Do interactions between students and faculty in university settings draw from a larger sociological context? Are impeccably proofed, grammatical, formal emails tied to good pedagogy and a liberal credo?
By Deborah Gaines
President, Deborah Gaines Associates
I admit that I’m a writing snob, grammarian from hell, witch in the next cubicle—whatever you want to call it. But there are situations where formally correct writing isn’t necessary or even desirable.
One example is when you’re talking exclusively to peers. The staff newsletter, written by employees for employees, will come off as stuffy if it refers to “Mr. Fuster’s performance on the field” at the company softball game. A group text to IT staffers under age 25 didn’t ruffle any feathers when it began, “resvd conf rm for the 3 pm.”
There are two rules to keep in mind when writing informally. First, be appropriate; that text would look ridiculous on a printed page. Second, err on the side of formality, especially if you have a tendency to “joke” using terms that could be considered offensive. A memo addressed to “Hos and Bros,” meant only for members of a tightly knit sales department, got a writer fired when someone forwarded it to the CEO.
The level of formality also varies according to industry. Publishing and entertainment companies tend to be casual (although publishing types are notorious sticklers about language), whereas law firms veer to the other extreme. So it might be appropriate to start a letter to a senior editor “Dear Leela” but address a junior associate as “Ms. Pandit.”
The following “informal” elements are often acceptable in business writing:
- Abbreviations. Familiar abbreviations like “DVD,” “copy” and “fax” are not only acceptable but preferable—you’d sound pretentious if you spelled them out. On the other hand, recent terms like “btw” and “fyi” should be avoided except in texts or very informal e-mails. And as for LOL, BRB and the like—no.
- Colloquialisms. Conventional wisdom holds that words like “kids” and “guys,” and sayings like “nail Jell-O to the wall,” should never be used in business writing. But if your document has a personal tone, and the terms are age-appropriate and not overly hackneyed, they’re fine.
- Contractions. Used correctly, contractions like “I’m,” “won’t” and “they’re” have all but replaced full words, even in formal documents. That said, if you’re not confident about your contractions, you’re better off spelling them out than risking an embarrassing error.
- Em dashes. Once reserved for informal writing, these handy marks—expressing a thought within a thought—are now appropriate anywhere, in moderation.
- Imperatives. As a rule, clarity is prized over old-school courtesy in correspondence with people you know. “Remember to visit our booth at the trade show” is better than “We hope you’ll remember….” Similarly, active voice has replaced passive voice in just about every situation. It’s fine to say, “I approved that yesterday” instead of “The document was approved yesterday.”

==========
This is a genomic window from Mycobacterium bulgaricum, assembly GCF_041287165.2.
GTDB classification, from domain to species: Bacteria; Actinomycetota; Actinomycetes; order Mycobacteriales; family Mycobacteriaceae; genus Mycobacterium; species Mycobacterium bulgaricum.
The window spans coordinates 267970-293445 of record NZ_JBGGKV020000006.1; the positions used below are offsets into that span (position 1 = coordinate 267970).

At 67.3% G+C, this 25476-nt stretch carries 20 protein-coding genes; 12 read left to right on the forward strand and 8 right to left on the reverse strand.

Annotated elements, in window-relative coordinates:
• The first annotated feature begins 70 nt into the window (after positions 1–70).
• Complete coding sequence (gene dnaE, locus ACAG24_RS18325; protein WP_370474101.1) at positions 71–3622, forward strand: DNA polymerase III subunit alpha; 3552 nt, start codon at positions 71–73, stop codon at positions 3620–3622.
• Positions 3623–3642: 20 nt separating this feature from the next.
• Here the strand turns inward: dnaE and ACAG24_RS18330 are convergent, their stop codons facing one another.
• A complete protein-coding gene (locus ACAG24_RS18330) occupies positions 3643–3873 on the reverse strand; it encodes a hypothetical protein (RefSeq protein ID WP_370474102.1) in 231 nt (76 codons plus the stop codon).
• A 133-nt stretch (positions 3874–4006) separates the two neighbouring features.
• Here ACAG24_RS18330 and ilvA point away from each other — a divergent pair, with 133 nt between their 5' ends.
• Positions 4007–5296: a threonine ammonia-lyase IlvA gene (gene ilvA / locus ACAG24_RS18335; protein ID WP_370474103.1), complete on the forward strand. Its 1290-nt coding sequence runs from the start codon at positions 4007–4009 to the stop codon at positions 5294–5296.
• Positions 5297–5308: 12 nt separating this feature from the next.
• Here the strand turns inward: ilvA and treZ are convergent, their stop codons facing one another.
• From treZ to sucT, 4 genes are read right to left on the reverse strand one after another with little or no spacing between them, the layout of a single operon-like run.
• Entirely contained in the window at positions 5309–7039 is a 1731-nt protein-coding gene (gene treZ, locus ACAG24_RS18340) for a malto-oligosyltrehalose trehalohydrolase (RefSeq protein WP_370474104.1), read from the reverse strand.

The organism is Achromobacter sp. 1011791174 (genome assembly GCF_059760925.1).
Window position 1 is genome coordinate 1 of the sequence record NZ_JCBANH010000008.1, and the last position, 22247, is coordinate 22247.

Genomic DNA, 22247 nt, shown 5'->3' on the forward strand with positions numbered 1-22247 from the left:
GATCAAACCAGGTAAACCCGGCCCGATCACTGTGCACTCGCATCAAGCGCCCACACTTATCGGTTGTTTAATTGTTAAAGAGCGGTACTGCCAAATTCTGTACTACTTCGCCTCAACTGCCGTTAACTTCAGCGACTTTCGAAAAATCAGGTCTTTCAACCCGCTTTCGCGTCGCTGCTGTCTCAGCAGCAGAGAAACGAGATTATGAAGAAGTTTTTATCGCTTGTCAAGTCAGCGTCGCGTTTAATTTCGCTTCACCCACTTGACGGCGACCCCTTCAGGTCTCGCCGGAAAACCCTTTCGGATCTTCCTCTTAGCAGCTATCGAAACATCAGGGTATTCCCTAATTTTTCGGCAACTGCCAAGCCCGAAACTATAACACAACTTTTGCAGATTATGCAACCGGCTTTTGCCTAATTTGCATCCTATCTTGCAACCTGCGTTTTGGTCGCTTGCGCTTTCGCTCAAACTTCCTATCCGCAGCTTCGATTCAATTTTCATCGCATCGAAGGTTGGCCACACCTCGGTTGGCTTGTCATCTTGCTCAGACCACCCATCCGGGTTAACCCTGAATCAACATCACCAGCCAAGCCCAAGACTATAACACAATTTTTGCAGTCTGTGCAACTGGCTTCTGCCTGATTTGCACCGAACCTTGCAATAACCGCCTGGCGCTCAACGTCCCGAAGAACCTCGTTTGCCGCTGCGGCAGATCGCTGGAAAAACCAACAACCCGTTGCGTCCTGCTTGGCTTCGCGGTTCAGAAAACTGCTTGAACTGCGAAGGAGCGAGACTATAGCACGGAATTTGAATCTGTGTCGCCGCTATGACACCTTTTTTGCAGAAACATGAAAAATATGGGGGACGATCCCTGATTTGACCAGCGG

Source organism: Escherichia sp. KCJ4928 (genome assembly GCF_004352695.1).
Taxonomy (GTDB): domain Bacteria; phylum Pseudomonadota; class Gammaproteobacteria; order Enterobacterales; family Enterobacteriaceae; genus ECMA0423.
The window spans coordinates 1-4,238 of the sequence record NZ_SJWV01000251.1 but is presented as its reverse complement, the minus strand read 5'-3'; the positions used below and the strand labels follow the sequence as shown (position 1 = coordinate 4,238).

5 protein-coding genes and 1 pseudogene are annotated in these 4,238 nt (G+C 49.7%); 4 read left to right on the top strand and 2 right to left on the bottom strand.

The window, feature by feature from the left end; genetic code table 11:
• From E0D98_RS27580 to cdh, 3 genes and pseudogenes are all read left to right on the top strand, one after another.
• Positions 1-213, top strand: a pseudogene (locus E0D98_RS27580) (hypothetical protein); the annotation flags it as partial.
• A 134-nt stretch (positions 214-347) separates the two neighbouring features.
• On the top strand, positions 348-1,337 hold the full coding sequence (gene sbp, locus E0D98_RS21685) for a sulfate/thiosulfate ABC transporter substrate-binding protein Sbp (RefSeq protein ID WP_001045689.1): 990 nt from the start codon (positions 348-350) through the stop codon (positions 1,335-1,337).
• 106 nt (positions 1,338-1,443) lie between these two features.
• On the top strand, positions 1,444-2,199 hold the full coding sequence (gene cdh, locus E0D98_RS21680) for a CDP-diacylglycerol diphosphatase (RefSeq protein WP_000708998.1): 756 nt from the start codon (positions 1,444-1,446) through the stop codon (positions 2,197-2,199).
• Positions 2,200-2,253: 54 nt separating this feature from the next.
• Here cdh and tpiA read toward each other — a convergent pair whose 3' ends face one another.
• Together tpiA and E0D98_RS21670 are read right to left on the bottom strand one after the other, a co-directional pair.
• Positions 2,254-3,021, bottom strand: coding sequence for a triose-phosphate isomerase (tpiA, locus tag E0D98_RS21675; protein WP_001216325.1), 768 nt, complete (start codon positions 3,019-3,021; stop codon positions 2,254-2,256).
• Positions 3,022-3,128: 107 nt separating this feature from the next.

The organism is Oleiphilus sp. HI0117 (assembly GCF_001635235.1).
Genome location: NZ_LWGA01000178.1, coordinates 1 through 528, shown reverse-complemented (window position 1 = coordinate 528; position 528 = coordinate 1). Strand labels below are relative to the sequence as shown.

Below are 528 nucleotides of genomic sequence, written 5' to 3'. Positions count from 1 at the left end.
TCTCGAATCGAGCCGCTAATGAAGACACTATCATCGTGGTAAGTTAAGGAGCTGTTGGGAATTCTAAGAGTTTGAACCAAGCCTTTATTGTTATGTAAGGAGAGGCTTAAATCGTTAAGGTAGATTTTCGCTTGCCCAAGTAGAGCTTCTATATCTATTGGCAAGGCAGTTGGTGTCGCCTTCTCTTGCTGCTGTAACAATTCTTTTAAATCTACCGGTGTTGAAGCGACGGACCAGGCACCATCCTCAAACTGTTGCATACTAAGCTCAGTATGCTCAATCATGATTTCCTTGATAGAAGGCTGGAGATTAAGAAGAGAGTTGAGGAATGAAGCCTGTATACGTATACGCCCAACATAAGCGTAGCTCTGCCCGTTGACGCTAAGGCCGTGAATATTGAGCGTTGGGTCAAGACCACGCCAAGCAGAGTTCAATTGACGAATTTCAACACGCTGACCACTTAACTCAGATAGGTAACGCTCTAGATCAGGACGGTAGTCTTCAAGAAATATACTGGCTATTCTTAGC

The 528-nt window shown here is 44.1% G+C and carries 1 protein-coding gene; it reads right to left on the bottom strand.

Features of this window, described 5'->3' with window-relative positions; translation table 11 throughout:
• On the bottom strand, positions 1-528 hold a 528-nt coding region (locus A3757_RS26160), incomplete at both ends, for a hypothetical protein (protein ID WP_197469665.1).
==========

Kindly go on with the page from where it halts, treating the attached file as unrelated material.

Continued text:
- Second-person pronouns. The use of “one” or “the reader” instead of “you”—as in “One can hardly remember a time before cable television—” has gone the way of the Cave Bear except in charmingly retro publications like The New Yorker.
However, these elements are rarely if ever appropriate:
- Profanity. Even if your recipient isn’t offended, work e-mail accounts are the property of the company and can be read by any authorized person. Why risk getting fired for the transitory pleasure of lobbing the f-bomb?
- Slang. There’s a thin line between colloquial usage and slang: The first describes informal, relaxed language that could be used by anyone, while the second is specific to a region or ethnic/cultural group. Slang is easier to misunderstand and more likely to make you look bigoted and provincial.
- TMI. Save the details of your personal life for drinks after work. Sharing them in business correspondence is highly unprofessional.
One last caveat: Informal writing does not give you a license to make errors. Though casual language is less pretentious and more appealing under the right circumstances, poor grammar or spelling just makes you look dumb. So edit your informal business writing just as carefully as your formal proposals, and, when in doubt, keep things buttoned up.
How do you tell your colleagues or subordinates their work isn’t up to par? I just sat through an incredibly painful review of a branding document that had been 18 months in the making. As the team made its presentation, the faces of the review board went from enthusiastic to concerned to horrified. Here’s what they said:
- It looks like management didn’t communicate some important points to your team.
- You may be a little too close to the project.
- We need an outside perspective.
- I was envisioning something more along the lines of competitor x.
- I don’t think this will get us the results we’re looking for.
- We’re not quite there yet.
What would you say?